- Tony acquired an amount of Alpha et Omega material from a former member who had travelled to New Zealand to get her grades in the Stella Matutina at Whare Ra. Amongst this cache was the only known copy of Mathers’ 6=5 ritual, as well as the long-lost corpus of Theoricus Adeptus Minor papers (nb: these have now seen the light of day in Sandra Tabatha Cicero’s The Book of the Concourse of the Watchtowers.
- Tony showed us an Ankh (pictured above), at least a hundred years old, once belonging to Reginald Gardner, one of the first chiefs of Whare Ra. The example above is approximately 28cm tall (I photographed it against a sheet of A4 paper to give an example of its scale). Curiously, the only teaching regarding the Ankh was reserved to one of the Third Order grades (in the Stella Matutina the grades went all the way up to 9=2) – Tony described this as in a certain way the “key” to Golden Dawn magic.
- Although Mathers had written detailed analyses of the Neophyte and Zelator rituals (the Z papers, and the ZZ papers, now published in Pat Zalewski’s Inner Order Teachings of the Golden Dawn), to the best of Tony’s knowledge, no equivalent analyses were ever written about any of the higher grades, such as Theoricus, Practicus, Philosophus, etc. As to why this was, Tony believed that it was because there was no need – once an Adept was high enough to be in a position to be concerned about such things, he or she ought to be able to work out the details for him/herself.
I shall be making a public appearance at a day of talks in central London, on Sunday 11th August 2019, where I shall be presenting a piece entitled “Diary of a Ceremonial Magic Operation.” For more details, please follow this link:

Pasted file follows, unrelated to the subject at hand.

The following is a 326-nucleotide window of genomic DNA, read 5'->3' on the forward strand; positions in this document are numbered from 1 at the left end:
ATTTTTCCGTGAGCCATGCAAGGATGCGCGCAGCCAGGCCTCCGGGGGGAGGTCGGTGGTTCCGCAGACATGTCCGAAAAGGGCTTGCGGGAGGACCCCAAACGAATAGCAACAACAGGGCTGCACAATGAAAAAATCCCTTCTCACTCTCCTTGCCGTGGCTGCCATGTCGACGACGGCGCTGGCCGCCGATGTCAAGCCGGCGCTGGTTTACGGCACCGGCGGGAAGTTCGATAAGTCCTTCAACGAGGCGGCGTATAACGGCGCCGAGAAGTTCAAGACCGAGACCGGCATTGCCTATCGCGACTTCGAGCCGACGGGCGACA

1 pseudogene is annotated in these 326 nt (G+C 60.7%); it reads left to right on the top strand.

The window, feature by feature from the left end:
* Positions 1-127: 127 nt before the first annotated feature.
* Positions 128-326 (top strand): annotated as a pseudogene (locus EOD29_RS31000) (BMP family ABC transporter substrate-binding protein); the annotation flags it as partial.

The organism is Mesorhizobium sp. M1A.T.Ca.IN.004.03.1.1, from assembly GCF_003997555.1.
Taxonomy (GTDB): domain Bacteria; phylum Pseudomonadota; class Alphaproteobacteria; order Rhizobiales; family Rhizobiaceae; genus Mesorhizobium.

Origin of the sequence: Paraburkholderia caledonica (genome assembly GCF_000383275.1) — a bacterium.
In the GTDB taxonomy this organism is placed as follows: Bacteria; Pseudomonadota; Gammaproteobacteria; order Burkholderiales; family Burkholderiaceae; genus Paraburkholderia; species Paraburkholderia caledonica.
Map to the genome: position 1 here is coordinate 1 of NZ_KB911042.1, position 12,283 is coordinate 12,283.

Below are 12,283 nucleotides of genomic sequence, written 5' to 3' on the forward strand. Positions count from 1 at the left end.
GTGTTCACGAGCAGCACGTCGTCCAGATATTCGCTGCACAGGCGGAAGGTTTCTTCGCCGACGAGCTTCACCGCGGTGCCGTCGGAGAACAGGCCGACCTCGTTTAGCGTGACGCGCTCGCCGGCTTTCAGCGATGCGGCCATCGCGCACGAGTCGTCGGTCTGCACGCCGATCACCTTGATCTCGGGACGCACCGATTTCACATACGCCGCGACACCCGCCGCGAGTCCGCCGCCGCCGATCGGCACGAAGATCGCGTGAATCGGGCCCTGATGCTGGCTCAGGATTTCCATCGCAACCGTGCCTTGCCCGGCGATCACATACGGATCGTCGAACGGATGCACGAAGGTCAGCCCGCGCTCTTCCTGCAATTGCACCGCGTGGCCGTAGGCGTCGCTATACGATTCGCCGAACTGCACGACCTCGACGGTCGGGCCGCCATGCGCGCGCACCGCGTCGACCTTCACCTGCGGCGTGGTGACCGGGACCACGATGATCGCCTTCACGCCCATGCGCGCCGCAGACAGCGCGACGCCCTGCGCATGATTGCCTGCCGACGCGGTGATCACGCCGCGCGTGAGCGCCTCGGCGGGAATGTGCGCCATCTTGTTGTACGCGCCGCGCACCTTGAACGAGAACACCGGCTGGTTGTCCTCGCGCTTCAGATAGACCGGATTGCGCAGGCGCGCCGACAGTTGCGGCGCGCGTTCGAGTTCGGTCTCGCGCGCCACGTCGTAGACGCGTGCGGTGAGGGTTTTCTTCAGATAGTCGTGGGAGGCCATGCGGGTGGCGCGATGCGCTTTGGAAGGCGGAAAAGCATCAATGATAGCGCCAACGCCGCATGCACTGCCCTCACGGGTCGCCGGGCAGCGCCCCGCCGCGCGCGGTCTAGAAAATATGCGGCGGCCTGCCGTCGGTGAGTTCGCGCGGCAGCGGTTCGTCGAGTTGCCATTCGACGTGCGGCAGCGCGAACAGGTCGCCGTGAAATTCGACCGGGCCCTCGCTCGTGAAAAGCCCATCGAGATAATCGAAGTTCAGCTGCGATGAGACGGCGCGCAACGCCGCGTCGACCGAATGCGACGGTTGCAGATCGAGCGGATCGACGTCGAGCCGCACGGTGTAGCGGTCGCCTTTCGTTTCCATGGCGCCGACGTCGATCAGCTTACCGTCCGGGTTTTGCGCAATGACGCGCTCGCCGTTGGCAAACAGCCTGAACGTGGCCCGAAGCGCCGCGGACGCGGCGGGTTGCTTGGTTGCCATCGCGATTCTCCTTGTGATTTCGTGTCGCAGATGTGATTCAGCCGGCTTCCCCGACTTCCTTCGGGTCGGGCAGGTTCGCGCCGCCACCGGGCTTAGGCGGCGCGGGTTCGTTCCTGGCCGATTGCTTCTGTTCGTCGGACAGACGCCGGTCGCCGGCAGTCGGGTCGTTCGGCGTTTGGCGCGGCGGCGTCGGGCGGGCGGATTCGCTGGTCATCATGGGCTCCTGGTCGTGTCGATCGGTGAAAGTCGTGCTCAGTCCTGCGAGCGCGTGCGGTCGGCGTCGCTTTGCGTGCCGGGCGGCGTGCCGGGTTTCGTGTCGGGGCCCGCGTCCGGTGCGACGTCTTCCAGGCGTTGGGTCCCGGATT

The new book by Chic & Tabatha Cicero, “Golden Dawn Magic: A Complete Guide to the High Magical Arts,” is an introduction to the practices of the Hermetic Order of the Golden Dawn: its unique selling point is that it goes into slightly more depth than other such introductory guides. So for example, it does not simply describe the Lesser Banishing Ritual of the Pentagram, or the Middle Pillar Ritual, but outlines preliminary exercises of which a practioner could make use in order to get used to those rituals beforehand.
Moreover, advanced techniques such as god-form assumption, tarot divination, etc are mentioned, and the results are combined to show a Golden Dawn magician would formulate a complete “Z2” Magic of Light Ritual.
It is probably most helpful to think of this as a companion volume to the Ciceros’ “The Essential Golden Dawn,” the difference being that the former book outlines the theory, whilst the latter the practice. Nevertheless, it is at the end of the day only an introduction, and as such the authors continually refer to their other publications as shedding more light on the subject, for example: Self Initiation into the Golden Dawn; Tarot Talismans; as well as Israel Regardie’s The Golden Dawn itself.
You now have the ability to celebrate the Summer Solstice with an anthology of Golden Dawn articles… including one written by yours truly! “The Light Extended” is a new Golden Dawn journal put together by “Frater Yechidah,” who asked me to contribute an article to it. From the blurb on Amazon:
Taking its name from the rituals of the Order of the Golden Dawn, this journal aims to extend the light through information, offering a combination of unpublished original order documents and new material from prominent voices in the esoteric world today. With a unique mix of scholarly articles and practical advice, this book provides an essential resource for those interested in the Golden Dawn system of magic.